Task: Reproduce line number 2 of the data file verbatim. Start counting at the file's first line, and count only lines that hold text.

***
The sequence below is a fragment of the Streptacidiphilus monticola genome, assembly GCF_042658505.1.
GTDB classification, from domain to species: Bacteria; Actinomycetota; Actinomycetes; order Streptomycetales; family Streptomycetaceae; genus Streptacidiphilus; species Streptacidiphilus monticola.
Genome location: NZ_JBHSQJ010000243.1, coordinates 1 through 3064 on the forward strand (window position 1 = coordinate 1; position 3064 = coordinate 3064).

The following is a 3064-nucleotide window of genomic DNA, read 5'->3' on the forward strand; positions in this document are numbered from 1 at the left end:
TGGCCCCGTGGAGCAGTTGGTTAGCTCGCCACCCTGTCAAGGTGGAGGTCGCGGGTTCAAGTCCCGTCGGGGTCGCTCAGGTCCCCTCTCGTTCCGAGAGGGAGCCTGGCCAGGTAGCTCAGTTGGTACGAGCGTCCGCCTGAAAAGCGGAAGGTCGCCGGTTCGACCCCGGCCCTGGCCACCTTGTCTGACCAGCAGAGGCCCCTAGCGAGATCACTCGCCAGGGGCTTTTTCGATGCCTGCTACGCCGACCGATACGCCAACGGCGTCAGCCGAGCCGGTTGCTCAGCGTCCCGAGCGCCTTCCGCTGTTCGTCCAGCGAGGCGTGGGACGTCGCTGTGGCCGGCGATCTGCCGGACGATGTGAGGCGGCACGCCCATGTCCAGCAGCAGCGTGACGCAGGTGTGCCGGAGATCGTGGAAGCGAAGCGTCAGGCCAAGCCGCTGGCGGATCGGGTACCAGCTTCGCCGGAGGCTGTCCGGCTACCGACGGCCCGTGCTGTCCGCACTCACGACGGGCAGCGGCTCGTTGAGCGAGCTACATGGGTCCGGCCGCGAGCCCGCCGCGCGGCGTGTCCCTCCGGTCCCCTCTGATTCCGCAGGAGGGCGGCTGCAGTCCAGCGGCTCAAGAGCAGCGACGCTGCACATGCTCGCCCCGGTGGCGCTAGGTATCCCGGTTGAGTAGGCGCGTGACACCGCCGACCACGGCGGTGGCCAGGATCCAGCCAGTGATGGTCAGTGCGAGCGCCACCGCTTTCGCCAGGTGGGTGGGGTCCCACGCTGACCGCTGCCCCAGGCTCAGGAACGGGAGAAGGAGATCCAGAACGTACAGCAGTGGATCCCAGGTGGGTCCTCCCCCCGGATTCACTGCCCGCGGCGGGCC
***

GTDB classification, from domain to species: Bacteria; Actinomycetota; Actinomycetes; order Streptomycetales; family Streptomycetaceae; genus Streptacidiphilus; species Streptacidiphilus monticola.